Still, wider opportunities may arise in connection with structured light, which offers the attractive prospect of communication enhanced by multi-dimension entanglement. For high value, relatively small-scale implementations, this provides new means to achieve secure, free-space communication links based on quantum key distribution.

Meanwhile, other forms of structured light provide the basis for enhanced resolution imaging applications and, going beyond the traditional optics of birefringent molecules and crystals, this sphere of research includes the interactions of light beams that propagate with their own vortex wavefront.

Closely related is chiral photonics, which is attracting additional interest in a growing number of research groups – and some of these are topics that my own research group is pursuing at UEA (the University of East Anglia) in the UK. We are tackling issues concerning the quantum mechanisms involved when twisted beams interact with matter.

New developments are also being hotly pursued in the burgeoning fields of nanoantenna and metasurface plasmonics, where the race is on to fully overcome challenging obstacles of ohmic loss and melting. The principle of wave-guided surface plasmon circuitry offers enticing prospects for clever device applications, especially through the achievement of exceptionally localised, highly intense fields – thereby facilitating nonlinear optical interactions. At an earlier stage of development, but also heralded by rapidly advancing theory, is the science of epsilon-near-zero (ENZ) materials. Essentially, the production of such materials should open the door to optical phenomena in which light propagating into the medium can acquire an infinite wavelength, inviting applications where highly sought optical effects can be achieved at far lower levels of intensity than at present – opening the door to yet higher levels of miniaturisation.

Quantum technologies at Photonics West

The remarkable growth exhibited by Photonics West in recent years, especially since its 2010 move to San Francisco, is nowhere more evident than its Opto stream of conferences, which has experienced an 80 per cent growth in papers over the past decade. Under the banner of Advanced Quantum and Optoelectronic Applications alone, seven individual Opto conferences now prominently feature the advances mentioned above, among many others in 2019. One of the most notable is a focus on precision metrology, which will be the subject of joint conference sessions.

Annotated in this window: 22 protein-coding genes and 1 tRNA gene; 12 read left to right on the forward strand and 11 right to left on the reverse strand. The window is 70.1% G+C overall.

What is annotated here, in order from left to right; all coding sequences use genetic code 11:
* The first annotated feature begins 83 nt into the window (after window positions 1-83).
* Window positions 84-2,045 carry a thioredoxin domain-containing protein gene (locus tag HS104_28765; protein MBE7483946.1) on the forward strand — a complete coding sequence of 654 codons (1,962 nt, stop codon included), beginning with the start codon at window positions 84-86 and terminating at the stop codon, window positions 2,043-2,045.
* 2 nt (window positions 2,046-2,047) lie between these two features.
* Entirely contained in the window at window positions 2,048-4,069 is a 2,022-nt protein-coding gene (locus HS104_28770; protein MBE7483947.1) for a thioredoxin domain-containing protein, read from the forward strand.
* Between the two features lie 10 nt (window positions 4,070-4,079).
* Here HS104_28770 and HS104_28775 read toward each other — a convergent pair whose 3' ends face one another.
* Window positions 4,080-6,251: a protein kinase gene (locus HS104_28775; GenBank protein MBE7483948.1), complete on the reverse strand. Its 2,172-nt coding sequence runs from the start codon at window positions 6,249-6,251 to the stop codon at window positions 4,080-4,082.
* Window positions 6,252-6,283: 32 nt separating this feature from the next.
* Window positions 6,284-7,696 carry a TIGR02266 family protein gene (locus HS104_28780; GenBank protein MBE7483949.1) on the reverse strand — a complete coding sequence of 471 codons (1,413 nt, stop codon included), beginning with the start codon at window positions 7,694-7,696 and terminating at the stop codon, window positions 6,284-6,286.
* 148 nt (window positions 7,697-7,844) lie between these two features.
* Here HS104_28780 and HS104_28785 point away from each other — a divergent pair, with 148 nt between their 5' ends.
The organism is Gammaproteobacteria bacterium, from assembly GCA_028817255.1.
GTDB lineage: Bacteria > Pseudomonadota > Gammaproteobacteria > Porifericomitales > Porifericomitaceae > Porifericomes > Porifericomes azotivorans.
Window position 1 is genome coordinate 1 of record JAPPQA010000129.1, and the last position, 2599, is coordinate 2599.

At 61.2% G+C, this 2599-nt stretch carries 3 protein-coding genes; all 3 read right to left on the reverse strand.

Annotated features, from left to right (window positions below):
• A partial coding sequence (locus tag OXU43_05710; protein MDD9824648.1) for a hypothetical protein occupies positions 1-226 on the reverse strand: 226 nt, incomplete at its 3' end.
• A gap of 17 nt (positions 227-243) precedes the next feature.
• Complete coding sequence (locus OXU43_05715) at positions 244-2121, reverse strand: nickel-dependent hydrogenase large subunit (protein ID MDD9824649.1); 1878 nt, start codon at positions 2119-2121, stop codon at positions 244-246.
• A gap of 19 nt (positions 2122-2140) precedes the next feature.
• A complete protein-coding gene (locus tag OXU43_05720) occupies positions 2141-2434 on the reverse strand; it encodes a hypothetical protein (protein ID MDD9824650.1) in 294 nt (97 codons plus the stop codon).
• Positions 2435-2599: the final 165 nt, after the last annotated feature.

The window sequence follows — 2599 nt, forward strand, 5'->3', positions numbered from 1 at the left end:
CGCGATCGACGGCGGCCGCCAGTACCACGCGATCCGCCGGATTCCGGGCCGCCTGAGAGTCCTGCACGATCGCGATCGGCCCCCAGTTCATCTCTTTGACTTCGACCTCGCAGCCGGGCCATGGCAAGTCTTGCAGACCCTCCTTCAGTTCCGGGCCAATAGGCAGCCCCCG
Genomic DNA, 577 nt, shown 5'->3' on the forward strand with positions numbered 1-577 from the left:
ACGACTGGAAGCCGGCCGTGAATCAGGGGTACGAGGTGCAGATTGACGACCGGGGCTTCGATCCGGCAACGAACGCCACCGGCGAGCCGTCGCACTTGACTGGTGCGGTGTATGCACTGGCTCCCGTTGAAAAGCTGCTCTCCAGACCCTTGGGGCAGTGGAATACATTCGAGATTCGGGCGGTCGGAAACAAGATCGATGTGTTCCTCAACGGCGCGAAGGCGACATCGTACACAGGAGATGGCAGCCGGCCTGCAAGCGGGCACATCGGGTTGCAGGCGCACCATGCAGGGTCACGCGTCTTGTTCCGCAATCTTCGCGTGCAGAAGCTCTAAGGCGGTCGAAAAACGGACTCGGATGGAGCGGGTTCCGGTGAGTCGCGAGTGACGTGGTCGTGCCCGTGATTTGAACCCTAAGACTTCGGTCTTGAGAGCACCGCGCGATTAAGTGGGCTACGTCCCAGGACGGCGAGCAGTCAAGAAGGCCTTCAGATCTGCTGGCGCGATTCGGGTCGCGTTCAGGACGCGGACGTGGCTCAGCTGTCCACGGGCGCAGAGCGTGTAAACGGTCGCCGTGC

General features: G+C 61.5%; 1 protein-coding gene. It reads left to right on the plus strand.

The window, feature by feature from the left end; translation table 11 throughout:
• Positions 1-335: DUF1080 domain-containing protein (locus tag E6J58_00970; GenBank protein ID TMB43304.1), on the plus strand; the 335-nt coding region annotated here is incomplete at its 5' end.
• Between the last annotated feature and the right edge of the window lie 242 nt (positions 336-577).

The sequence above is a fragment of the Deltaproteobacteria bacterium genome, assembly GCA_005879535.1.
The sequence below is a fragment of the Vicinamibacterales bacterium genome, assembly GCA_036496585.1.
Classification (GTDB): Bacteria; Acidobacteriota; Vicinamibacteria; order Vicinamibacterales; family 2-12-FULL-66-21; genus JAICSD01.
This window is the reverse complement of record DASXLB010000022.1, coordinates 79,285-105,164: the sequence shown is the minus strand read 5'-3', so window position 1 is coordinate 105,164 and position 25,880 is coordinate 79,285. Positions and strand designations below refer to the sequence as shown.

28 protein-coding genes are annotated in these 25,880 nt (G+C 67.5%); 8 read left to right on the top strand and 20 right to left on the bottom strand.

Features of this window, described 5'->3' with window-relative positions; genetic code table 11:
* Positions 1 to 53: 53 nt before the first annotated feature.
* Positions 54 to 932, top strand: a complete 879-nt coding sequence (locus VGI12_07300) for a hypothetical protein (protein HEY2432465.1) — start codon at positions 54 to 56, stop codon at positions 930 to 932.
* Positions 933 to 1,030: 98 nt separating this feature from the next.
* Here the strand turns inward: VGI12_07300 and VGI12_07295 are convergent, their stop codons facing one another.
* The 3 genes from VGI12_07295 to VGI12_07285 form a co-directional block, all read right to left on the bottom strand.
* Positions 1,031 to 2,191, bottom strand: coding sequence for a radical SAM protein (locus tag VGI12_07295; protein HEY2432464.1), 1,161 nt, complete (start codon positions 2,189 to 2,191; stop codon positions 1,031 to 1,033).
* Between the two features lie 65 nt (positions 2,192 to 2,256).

Taxonomic analysis of the whole event indicates there are to be more than 400 presentations directly related to quantum technologies. The industry programme will feature a presentation on the US National Quantum Initiative – with a panel discussion to identify the most significant obstacles and gaps in certain enabling photonics technologies.

There is every indication that 2019 will again see a further surge of interest in quantum phenomena, and an increased recognition of the breadth of their industrial application. As quantum technologies grow in commercial prominence, the need to train individuals equipped with the necessary expertise becomes pressing.

A note of alarm was recently struck in an article by Cade Metz in October in The New York Times, headed: ‘The next tech talent shortage: quantum computing researchers’. Here is perhaps the greatest current challenge: to address the future needs of industry by communicating the underpinning developments in publications, courses, and major conferences, such as Photonics West.